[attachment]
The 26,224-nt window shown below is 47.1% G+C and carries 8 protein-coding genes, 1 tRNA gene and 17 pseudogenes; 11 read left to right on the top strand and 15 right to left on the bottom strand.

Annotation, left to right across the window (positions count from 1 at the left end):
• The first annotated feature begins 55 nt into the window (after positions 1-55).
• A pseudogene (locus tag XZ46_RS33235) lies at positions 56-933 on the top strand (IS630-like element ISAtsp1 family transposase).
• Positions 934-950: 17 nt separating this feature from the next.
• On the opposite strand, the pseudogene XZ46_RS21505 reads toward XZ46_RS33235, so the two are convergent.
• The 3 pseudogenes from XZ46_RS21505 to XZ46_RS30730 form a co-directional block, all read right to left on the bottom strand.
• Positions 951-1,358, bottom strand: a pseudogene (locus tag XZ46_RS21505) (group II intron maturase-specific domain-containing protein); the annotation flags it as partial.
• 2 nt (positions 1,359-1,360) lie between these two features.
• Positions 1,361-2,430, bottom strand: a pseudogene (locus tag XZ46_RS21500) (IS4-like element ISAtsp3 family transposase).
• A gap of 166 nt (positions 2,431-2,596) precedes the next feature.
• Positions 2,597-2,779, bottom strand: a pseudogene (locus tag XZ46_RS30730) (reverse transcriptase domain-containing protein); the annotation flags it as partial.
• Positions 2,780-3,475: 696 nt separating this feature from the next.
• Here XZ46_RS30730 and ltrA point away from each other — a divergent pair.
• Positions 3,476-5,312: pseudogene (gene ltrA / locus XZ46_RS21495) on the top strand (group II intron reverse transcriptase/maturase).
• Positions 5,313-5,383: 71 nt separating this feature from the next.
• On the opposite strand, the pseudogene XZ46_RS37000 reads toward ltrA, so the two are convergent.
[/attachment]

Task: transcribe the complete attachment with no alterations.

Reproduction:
The 26,224-nt window shown below is 47.1% G+C and carries 8 protein-coding genes, 1 tRNA gene and 17 pseudogenes; 11 read left to right on the top strand and 15 right to left on the bottom strand.

Annotation, left to right across the window (positions count from 1 at the left end):
• The first annotated feature begins 55 nt into the window (after positions 1-55).
• A pseudogene (locus tag XZ46_RS33235) lies at positions 56-933 on the top strand (IS630-like element ISAtsp1 family transposase).
• Positions 934-950: 17 nt separating this feature from the next.
• On the opposite strand, the pseudogene XZ46_RS21505 reads toward XZ46_RS33235, so the two are convergent.
• The 3 pseudogenes from XZ46_RS21505 to XZ46_RS30730 form a co-directional block, all read right to left on the bottom strand.
• Positions 951-1,358, bottom strand: a pseudogene (locus tag XZ46_RS21505) (group II intron maturase-specific domain-containing protein); the annotation flags it as partial.
• 2 nt (positions 1,359-1,360) lie between these two features.
• Positions 1,361-2,430, bottom strand: a pseudogene (locus tag XZ46_RS21500) (IS4-like element ISAtsp3 family transposase).
• A gap of 166 nt (positions 2,431-2,596) precedes the next feature.
• Positions 2,597-2,779, bottom strand: a pseudogene (locus tag XZ46_RS30730) (reverse transcriptase domain-containing protein); the annotation flags it as partial.
• Positions 2,780-3,475: 696 nt separating this feature from the next.
• Here XZ46_RS30730 and ltrA point away from each other — a divergent pair.
• Positions 3,476-5,312: pseudogene (gene ltrA / locus XZ46_RS21495) on the top strand (group II intron reverse transcriptase/maturase).
• Positions 5,313-5,383: 71 nt separating this feature from the next.
• On the opposite strand, the pseudogene XZ46_RS37000 reads toward ltrA, so the two are convergent.